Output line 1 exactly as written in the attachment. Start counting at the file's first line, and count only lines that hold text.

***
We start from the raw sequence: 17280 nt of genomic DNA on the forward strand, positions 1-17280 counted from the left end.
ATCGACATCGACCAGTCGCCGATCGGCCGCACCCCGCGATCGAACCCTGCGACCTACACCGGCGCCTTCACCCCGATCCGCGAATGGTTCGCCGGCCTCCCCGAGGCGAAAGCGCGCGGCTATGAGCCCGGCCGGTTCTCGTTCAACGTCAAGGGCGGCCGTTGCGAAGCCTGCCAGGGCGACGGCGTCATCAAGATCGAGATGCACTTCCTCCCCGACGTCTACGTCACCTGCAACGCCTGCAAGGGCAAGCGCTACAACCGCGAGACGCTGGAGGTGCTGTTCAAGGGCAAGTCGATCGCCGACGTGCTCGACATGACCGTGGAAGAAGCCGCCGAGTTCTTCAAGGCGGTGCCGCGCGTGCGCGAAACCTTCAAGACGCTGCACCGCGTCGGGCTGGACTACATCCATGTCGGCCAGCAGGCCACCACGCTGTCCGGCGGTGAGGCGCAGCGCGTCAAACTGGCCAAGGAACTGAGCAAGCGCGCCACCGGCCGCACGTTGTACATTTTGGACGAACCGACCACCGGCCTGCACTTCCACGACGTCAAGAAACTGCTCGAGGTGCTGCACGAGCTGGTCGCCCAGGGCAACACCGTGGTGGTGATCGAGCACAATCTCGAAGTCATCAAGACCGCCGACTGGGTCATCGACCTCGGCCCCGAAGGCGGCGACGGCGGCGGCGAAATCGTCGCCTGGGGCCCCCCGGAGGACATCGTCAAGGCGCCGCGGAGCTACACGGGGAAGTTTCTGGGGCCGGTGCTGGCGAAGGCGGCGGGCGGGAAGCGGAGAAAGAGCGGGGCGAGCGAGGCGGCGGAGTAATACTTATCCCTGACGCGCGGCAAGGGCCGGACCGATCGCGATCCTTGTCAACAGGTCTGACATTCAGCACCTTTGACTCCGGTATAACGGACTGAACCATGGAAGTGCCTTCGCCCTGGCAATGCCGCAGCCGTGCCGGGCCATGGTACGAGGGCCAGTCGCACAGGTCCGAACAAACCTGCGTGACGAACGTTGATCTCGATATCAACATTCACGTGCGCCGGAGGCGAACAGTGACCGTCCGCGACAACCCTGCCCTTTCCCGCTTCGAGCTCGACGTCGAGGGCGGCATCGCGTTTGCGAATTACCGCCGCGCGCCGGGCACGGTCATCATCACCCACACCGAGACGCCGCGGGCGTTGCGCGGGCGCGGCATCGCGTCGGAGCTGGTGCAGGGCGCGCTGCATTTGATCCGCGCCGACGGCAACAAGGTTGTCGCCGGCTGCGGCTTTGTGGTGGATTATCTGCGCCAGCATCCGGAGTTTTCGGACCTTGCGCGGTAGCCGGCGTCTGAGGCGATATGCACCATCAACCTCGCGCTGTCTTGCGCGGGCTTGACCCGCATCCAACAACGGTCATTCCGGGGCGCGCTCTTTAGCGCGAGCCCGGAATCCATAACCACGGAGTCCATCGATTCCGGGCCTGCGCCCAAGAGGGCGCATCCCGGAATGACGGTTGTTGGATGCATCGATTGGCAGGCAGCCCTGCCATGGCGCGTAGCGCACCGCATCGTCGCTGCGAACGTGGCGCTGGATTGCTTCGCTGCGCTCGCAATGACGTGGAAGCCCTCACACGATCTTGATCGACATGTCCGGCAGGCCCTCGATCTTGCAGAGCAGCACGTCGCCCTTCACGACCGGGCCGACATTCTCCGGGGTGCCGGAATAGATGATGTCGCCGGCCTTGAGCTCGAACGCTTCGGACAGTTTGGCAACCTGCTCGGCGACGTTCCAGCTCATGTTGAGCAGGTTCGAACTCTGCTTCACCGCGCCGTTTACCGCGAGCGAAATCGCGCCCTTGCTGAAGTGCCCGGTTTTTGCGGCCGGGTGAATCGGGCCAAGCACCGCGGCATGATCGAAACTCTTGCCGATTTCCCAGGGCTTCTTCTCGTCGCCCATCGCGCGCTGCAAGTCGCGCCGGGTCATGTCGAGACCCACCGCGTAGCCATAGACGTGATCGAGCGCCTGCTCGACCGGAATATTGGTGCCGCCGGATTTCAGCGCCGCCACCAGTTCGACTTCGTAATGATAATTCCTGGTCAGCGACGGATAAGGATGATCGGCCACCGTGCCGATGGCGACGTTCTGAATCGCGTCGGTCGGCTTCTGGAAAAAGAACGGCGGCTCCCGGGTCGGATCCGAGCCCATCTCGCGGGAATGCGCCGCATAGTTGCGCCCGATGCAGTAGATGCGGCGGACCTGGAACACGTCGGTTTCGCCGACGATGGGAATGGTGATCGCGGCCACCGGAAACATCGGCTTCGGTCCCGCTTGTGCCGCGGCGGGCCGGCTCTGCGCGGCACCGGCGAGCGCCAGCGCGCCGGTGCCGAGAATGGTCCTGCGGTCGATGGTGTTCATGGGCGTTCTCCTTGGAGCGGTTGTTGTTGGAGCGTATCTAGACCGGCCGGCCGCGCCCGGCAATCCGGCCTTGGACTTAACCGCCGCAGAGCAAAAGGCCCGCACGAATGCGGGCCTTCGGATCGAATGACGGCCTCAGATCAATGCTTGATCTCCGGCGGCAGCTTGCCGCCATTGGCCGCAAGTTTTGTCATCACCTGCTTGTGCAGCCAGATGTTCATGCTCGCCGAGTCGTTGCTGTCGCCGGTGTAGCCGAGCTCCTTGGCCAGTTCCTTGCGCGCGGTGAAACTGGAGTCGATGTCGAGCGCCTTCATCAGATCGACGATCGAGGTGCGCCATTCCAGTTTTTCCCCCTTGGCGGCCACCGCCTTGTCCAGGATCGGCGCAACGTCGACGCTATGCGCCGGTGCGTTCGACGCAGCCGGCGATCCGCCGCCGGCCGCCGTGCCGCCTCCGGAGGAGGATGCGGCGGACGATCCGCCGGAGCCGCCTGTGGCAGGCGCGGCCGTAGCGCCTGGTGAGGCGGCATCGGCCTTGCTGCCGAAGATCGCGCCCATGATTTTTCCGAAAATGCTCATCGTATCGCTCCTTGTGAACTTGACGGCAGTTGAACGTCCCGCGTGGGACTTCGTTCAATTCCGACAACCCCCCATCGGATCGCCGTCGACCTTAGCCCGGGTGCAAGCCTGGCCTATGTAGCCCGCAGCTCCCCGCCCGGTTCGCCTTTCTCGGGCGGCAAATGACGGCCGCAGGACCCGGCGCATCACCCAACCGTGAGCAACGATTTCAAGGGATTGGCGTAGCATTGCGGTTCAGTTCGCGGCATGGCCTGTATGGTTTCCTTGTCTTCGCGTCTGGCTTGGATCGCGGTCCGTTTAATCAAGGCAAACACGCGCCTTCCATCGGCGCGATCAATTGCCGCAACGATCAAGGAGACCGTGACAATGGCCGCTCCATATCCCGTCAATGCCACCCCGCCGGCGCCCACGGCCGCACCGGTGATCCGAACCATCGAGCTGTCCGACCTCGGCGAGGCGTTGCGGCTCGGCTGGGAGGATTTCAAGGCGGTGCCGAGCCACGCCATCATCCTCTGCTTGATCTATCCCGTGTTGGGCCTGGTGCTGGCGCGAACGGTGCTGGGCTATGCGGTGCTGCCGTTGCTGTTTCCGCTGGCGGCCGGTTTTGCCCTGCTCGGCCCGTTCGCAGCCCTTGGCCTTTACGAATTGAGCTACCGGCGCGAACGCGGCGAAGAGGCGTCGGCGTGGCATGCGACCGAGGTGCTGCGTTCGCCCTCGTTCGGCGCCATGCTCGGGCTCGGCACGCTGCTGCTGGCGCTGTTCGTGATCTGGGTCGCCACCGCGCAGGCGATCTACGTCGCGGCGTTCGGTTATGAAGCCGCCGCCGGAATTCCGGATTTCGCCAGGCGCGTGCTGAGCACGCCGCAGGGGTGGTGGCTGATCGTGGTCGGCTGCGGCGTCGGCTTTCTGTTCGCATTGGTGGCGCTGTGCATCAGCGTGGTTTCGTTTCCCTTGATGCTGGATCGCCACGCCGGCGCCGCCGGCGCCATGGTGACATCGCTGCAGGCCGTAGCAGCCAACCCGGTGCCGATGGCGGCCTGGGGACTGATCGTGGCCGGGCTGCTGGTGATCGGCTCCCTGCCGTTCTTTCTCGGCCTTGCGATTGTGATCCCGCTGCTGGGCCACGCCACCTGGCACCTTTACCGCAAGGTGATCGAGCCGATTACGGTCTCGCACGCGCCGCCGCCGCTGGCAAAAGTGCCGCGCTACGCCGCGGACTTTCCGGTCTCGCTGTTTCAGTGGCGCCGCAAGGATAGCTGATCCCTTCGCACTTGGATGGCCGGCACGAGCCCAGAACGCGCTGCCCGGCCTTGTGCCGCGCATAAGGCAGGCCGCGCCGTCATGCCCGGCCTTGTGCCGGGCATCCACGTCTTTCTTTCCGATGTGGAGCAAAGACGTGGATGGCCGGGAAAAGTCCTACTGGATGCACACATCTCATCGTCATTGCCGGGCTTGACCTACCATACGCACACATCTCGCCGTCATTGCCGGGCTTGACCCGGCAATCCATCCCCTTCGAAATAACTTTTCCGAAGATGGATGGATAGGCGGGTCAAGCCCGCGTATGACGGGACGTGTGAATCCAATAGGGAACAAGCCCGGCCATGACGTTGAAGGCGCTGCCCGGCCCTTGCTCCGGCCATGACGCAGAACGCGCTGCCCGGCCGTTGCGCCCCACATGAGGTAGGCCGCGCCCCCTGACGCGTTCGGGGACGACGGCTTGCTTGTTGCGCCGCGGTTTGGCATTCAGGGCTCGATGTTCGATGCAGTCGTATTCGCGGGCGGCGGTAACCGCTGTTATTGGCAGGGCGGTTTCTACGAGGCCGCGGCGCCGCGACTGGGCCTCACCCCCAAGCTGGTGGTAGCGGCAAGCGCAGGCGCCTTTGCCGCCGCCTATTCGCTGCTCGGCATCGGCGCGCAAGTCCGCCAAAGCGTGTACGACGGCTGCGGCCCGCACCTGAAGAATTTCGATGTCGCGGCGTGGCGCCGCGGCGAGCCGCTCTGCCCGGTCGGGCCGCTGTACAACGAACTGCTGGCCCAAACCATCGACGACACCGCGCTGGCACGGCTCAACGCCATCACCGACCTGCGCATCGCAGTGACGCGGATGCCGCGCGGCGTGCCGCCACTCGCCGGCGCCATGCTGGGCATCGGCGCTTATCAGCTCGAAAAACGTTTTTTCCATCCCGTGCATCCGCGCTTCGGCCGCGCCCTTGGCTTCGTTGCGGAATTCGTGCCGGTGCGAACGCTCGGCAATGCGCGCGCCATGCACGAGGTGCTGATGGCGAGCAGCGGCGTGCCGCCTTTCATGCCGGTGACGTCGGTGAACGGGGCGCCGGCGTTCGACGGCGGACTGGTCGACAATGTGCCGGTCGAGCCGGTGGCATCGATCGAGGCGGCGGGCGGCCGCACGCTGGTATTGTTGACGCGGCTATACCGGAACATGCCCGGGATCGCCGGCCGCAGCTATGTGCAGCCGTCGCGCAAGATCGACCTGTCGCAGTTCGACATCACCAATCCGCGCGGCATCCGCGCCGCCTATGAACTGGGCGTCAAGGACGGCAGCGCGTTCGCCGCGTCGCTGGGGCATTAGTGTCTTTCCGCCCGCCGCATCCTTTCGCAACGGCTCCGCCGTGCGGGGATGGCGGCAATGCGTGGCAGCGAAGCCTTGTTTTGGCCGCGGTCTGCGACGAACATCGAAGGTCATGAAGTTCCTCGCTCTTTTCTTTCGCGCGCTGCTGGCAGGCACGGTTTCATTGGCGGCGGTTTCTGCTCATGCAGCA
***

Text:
We start from the raw sequence: 17280 nt of genomic DNA on the forward strand, positions 1-17280 counted from the left end.